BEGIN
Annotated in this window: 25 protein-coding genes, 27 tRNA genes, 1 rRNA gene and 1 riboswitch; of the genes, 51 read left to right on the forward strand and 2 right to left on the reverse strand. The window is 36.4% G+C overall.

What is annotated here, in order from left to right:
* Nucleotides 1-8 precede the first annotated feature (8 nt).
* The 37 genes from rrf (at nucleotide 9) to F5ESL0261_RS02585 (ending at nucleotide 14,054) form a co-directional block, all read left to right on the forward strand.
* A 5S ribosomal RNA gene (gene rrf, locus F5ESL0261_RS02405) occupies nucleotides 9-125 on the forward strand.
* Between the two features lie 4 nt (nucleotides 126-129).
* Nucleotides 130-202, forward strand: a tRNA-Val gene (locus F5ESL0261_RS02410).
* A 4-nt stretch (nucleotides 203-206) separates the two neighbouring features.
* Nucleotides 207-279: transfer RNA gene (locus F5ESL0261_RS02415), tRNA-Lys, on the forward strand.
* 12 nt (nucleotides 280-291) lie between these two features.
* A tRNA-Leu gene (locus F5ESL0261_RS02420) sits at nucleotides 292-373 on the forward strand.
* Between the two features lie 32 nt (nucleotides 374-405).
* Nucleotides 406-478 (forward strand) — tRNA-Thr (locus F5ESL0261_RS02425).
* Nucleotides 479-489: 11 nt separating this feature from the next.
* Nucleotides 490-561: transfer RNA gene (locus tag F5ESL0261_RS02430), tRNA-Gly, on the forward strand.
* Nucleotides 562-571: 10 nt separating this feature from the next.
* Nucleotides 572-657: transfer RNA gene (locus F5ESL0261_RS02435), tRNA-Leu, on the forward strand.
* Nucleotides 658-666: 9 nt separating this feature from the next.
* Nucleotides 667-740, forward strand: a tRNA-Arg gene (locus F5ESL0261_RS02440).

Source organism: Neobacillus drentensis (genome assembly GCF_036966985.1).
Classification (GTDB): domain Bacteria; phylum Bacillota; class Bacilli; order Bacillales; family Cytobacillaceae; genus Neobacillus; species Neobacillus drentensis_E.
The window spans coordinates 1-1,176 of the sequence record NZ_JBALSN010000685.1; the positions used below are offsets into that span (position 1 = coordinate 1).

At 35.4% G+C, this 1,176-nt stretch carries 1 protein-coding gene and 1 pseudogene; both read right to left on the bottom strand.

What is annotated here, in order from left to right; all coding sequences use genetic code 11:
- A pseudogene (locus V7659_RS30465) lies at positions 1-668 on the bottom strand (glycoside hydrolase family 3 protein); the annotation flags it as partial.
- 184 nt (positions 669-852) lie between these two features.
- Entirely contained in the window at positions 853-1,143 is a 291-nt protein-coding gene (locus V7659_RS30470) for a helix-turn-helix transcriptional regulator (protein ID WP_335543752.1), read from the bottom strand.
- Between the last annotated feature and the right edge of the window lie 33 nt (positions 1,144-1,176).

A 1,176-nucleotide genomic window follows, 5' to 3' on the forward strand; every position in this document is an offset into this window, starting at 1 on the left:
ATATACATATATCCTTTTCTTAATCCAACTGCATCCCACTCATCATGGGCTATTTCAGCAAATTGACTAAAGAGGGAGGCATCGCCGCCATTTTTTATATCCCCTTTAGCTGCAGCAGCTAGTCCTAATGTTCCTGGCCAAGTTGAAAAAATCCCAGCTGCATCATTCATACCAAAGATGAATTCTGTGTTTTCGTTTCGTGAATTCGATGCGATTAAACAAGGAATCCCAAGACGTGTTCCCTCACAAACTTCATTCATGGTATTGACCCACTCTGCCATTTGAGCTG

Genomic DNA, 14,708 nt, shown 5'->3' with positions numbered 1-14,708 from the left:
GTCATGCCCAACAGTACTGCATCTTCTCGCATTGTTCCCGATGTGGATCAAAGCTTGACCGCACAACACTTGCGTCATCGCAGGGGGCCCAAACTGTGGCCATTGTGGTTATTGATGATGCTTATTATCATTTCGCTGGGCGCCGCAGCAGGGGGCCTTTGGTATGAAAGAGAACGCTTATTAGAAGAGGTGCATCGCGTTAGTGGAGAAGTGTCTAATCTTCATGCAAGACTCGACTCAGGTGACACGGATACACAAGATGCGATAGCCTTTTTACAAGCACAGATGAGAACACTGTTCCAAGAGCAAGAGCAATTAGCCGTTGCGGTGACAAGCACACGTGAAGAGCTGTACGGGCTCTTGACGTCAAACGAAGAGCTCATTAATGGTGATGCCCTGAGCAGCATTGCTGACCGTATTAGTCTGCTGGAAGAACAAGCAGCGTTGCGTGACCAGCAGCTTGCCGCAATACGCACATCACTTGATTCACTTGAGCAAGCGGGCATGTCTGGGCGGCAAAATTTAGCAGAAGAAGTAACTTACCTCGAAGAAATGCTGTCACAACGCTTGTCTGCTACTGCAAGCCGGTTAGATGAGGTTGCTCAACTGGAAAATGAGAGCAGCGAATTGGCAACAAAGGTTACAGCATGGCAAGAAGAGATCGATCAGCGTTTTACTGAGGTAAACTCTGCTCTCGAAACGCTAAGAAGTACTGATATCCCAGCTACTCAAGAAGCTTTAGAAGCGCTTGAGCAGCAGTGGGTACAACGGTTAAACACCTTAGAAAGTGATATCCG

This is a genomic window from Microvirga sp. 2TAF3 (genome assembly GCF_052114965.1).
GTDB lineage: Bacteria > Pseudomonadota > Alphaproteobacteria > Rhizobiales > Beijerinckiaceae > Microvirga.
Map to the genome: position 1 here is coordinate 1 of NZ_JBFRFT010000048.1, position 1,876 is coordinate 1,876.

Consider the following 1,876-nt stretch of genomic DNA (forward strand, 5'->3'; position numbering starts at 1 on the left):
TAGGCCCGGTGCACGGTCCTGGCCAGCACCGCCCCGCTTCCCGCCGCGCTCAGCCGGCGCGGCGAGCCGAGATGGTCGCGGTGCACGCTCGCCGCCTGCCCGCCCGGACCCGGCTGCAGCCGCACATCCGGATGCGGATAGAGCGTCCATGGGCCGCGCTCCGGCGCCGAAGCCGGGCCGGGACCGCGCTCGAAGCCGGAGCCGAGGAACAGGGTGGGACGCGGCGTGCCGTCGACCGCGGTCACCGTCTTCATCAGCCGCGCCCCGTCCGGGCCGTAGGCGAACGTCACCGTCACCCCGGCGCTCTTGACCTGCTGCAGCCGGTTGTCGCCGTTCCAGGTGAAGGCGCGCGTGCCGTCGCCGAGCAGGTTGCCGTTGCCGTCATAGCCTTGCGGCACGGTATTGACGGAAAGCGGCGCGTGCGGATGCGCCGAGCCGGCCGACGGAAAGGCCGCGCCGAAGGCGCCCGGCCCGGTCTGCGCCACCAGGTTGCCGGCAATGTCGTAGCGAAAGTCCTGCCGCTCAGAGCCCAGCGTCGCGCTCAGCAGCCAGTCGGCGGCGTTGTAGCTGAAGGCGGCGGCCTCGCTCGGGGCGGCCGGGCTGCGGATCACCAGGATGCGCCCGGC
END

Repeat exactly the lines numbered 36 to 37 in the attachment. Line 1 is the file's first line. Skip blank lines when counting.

Consider the following 1,876-nt stretch of genomic DNA (forward strand, 5'->3'; position numbering starts at 1 on the left):
TAGGCCCGGTGCACGGTCCTGGCCAGCACCGCCCCGCTTCCCGCCGCGCTCAGCCGGCGCGGCGAGCCGAGATGGTCGCGGTGCACGCTCGCCGCCTGCCCGCCCGGACCCGGCTGCAGCCGCACATCCGGATGCGGATAGAGCGTCCATGGGCCGCGCTCCGGCGCCGAAGCCGGGCCGGGACCGCGCTCGAAGCCGGAGCCGAGGAACAGGGTGGGACGCGGCGTGCCGTCGACCGCGGTCACCGTCTTCATCAGCCGCGCCCCGTCCGGGCCGTAGGCGAACGTCACCGTCACCCCGGCGCTCTTGACCTGCTGCAGCCGGTTGTCGCCGTTCCAGGTGAAGGCGCGCGTGCCGTCGCCGAGCAGGTTGCCGTTGCCGTCATAGCCTTGCGGCACGGTATTGACGGAAAGCGGCGCGTGCGGATGCGCCGAGCCGGCCGACGGAAAGGCCGCGCCGAAGGCGCCCGGCCCGGTCTGCGCCACCAGGTTGCCGGCAATGTCGTAGCGAAAGTCCTGCCGCTCAGAGCCCAGCGTCGCGCTCAGCAGCCAGTCGGCGGCGTTGTAGCTGAAGGCGGCGGCCTCGCTCGGGGCGGCCGGGCTGCGGATCACCAGGATGCGCCCGGC